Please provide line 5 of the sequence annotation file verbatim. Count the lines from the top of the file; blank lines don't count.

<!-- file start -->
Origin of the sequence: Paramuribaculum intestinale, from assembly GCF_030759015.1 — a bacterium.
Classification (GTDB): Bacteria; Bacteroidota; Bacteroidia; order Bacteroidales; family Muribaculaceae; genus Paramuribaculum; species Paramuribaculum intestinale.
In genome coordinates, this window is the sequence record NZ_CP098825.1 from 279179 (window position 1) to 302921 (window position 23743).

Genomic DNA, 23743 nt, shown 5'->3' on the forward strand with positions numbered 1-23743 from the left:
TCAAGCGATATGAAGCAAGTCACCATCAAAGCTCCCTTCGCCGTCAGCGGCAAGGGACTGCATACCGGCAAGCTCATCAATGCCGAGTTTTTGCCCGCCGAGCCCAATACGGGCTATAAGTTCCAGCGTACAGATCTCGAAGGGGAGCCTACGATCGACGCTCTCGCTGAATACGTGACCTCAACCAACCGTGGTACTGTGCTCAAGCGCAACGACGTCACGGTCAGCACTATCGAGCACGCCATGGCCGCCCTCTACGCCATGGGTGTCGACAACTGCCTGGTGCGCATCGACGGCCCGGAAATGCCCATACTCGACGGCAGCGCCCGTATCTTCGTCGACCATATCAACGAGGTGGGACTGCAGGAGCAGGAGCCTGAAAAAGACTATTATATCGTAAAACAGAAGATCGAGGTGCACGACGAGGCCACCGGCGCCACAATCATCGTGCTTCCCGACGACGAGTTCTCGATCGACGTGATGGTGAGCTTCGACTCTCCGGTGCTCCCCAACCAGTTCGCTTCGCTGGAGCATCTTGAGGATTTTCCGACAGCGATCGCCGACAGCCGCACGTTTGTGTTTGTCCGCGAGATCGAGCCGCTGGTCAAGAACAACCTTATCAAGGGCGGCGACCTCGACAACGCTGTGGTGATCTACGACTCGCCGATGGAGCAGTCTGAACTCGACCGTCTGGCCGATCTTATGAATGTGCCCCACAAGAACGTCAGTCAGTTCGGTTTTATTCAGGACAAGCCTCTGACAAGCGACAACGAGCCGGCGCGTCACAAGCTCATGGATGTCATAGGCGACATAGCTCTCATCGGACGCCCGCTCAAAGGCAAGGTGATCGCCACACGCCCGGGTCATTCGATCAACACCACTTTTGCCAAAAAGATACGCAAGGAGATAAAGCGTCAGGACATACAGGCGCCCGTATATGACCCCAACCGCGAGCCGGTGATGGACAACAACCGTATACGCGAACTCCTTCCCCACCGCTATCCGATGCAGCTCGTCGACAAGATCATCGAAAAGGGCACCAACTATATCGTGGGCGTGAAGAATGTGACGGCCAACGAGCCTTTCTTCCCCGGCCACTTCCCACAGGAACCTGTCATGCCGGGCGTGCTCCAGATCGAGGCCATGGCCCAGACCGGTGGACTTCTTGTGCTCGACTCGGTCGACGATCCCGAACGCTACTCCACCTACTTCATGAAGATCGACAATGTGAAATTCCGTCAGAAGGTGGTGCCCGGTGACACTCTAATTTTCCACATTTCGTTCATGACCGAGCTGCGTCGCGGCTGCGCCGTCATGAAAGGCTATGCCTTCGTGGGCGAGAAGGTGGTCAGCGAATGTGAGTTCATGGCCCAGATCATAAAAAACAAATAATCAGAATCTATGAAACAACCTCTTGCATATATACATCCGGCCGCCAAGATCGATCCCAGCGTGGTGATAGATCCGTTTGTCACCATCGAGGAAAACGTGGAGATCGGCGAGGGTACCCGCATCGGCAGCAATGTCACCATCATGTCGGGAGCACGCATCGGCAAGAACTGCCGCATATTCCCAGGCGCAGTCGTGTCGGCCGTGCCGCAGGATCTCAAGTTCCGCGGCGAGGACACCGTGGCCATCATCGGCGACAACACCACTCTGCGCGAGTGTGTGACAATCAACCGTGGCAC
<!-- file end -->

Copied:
TCAAGCGATATGAAGCAAGTCACCATCAAAGCTCCCTTCGCCGTCAGCGGCAAGGGACTGCATACCGGCAAGCTCATCAATGCCGAGTTTTTGCCCGCCGAGCCCAATACGGGCTATAAGTTCCAGCGTACAGATCTCGAAGGGGAGCCTACGATCGACGCTCTCGCTGAATACGTGACCTCAACCAACCGTGGTACTGTGCTCAAGCGCAACGACGTCACGGTCAGCACTATCGAGCACGCCATGGCCGCCCTCTACGCCATGGGTGTCGACAACTGCCTGGTGCGCATCGACGGCCCGGAAATGCCCATACTCGACGGCAGCGCCCGTATCTTCGTCGACCATATCAACGAGGTGGGACTGCAGGAGCAGGAGCCTGAAAAAGACTATTATATCGTAAAACAGAAGATCGAGGTGCACGACGAGGCCACCGGCGCCACAATCATCGTGCTTCCCGACGACGAGTTCTCGATCGACGTGATGGTGAGCTTCGACTCTCCGGTGCTCCCCAACCAGTTCGCTTCGCTGGAGCATCTTGAGGATTTTCCGACAGCGATCGCCGACAGCCGCACGTTTGTGTTTGTCCGCGAGATCGAGCCGCTGGTCAAGAACAACCTTATCAAGGGCGGCGACCTCGACAACGCTGTGGTGATCTACGACTCGCCGATGGAGCAGTCTGAACTCGACCGTCTGGCCGATCTTATGAATGTGCCCCACAAGAACGTCAGTCAGTTCGGTTTTATTCAGGACAAGCCTCTGACAAGCGACAACGAGCCGGCGCGTCACAAGCTCATGGATGTCATAGGCGACATAGCTCTCATCGGACGCCCGCTCAAAGGCAAGGTGATCGCCACACGCCCGGGTCATTCGATCAACACCACTTTTGCCAAAAAGATACGCAAGGAGATAAAGCGTCAGGACATACAGGCGCCCGTATATGACCCCAACCGCGAGCCGGTGATGGACAACAACCGTATACGCGAACTCCTTCCCCACCGCTATCCGATGCAGCTCGTCGACAAGATCATCGAAAAGGGCACCAACTATATCGTGGGCGTGAAGAATGTGACGGCCAACGAGCCTTTCTTCCCCGGCCACTTCCCACAGGAACCTGTCATGCCGGGCGTGCTCCAGATCGAGGCCATGGCCCAGACCGGTGGACTTCTTGTGCTCGACTCGGTCGACGATCCCGAACGCTACTCCACCTACTTCATGAAGATCGACAATGTGAAATTCCGTCAGAAGGTGGTGCCCGGTGACACTCTAATTTTCCACATTTCGTTCATGACCGAGCTGCGTCGCGGCTGCGCCGTCATGAAAGGCTATGCCTTCGTGGGCGAGAAGGTGGTCAGCGAATGTGAGTTCATGGCCCAGATCATAAAAAACAAATAATCAGAATCTATGAAACAACCTCTTGCATATATACATCCGGCCGCCAAGATCGATCCCAGCGTGGTGATAGATCCGTTTGTCACCATCGAGGAAAACGTGGAGATCGGCGAGGGTACCCGCATCGGCAGCAATGTCACCATCATGTCGGGAGCACGCATCGGCAAGAACTGCCGCATATTCCCAGGCGCAGTCGTGTCGGCCGTGCCGCAGGATCTCAAGTTCCGCGGCGAGGACACCGTGGCCATCATCGGCGACAACACCACTCTGCGCGAGTGTGTGACAATCAACCGTGGCAC